In photography and cinematography, a wide-angle lens refers to a lens whose focal length is substantially smaller than the focal length of a normal lens for a given film plane. This type of lens allows more of the scene to be included in the photograph, which is useful in architectural, interior and landscape photography where the photographer may not be able to move farther from the scene to photograph it.
Another use is where the photographer wishes to emphasise the difference in size or distance between objects in the foreground and the background; nearby objects appear very large and objects at a moderate distance appear small and far away.
This exaggeration of relative size can be used to make foreground objects more prominent and striking, while capturing expansive backgrounds.
A wide angle lens is also one that projects a substantially larger image circle than would be typical for a standard design lens of the same focal length. This large image circle enables either large tilt & shift movements with a view camera, or a wide field of view.
By convention, in still photography, the normal lens for a particular format has a focal length approximately equal to the length of the diagonal of the image frame or digital photosensor. In cinematography, a lens of roughly twice the diagonal is considered "normal".
Angle of view
A lens is considered wide-angle when it covers the angle of view between 64° and 84° which in return translates to 35–24mm lens in 35mm film format.
Longer lenses magnify the subject more, apparently compressing distance and (when focused on the foreground) blurring the background because of their shallower depth of field. Wider lenses tend to magnify distance between objects while allowing greater depth of field.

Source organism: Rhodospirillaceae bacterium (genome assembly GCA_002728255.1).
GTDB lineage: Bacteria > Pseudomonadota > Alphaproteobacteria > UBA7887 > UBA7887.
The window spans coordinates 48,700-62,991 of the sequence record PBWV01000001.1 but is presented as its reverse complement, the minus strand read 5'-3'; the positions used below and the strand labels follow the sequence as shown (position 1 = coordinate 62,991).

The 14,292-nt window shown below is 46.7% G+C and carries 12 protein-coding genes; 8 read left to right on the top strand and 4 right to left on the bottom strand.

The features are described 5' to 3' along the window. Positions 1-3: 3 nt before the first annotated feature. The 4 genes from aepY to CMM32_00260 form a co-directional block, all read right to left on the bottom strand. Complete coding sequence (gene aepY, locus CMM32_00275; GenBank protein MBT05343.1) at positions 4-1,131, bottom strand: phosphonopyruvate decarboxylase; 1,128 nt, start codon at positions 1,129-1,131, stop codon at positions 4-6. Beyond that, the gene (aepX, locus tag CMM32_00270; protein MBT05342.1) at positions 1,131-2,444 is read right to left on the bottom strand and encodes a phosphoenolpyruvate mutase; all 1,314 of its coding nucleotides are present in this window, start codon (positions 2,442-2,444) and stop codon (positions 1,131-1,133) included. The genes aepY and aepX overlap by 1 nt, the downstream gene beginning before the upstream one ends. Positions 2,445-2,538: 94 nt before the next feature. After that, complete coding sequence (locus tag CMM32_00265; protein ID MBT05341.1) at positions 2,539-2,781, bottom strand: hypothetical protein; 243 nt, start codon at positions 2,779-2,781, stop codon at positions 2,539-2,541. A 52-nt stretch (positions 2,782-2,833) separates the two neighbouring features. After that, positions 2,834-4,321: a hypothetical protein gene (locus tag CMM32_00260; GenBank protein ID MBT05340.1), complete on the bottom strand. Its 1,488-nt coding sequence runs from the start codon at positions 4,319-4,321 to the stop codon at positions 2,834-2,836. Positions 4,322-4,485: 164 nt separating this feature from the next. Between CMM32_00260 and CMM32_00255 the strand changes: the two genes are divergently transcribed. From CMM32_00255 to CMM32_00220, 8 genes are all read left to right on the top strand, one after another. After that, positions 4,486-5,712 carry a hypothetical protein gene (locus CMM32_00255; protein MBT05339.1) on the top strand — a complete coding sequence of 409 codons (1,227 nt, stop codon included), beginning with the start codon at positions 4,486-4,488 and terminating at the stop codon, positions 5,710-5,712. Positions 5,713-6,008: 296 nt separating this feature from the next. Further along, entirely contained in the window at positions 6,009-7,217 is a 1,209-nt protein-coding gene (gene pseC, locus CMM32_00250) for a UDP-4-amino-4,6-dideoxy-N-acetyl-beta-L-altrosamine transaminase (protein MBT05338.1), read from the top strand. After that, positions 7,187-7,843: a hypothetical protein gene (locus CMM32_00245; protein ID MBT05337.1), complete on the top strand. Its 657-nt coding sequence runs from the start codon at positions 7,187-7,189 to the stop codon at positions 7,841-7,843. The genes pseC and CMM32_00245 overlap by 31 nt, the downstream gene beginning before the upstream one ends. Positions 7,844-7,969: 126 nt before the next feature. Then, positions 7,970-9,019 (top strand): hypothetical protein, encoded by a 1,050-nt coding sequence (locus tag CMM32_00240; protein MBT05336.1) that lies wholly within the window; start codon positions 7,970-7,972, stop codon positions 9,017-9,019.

Another result of using a wide-angle lens is a greater apparent perspective distortion when the camera is not aligned perpendicularly to the subject: parallel lines converge at the same rate as with a normal lens, but converge more due to the wider total field. For example, buildings appear to be falling backwards much more severely when the camera is pointed upward from ground level than they would if photographed with a normal lens at the same distance from the subject, because more of the subject building is visible in the wide-angle shot.
Because different lenses generally require a different camera–subject distance to preserve the size of a subject, changing the angle of view can indirectly distort perspective, changing the apparent relative size of the subject and foreground.
Wide-angle lenses for 35 mm format
For a full-frame 35 mm camera with a 36 mm by 24 mm format, the diagonal measures 43.3 mm and by custom, the normal lens adopted by most manufacturers is 50 mm. Also by custom, a lens of focal length 35 mm or less is considered wide-angle.
Ultra wide angle lenses have a focal length shorter than the short side of the film or sensor. In 35 mm, an ultra wide-angle lens has a focal length shorter than 24 mm.
Common wide-angle for a full-frame 35 mm camera are 35, 28, 24, 21, 20, 18 and 14 mm, the latter four being ultra-wide. Many of the lenses in this range will produce a more or less rectilinear image at the film plane, though some degree of barrel distortion is not uncommon here.
Ultra wide-angle lenses that do not produce a rectilinear image (i.e., exhibit barrel distortion) are called fisheye lenses. Common focal lengths for these in a 35 mm camera are 6 to 8 mm (which produce a circular image). Lenses with focal lengths of 8 to 16 mm may be either rectilinear or fisheye designs.
Wide-angle lenses come in both fixed-focal-length and zoom varieties. For 35 mm cameras, lenses producing rectilinear images can be found at focal lengths as short as 8 mm, including zoom lenses with ranges of 2:1 that begin at 12 mm.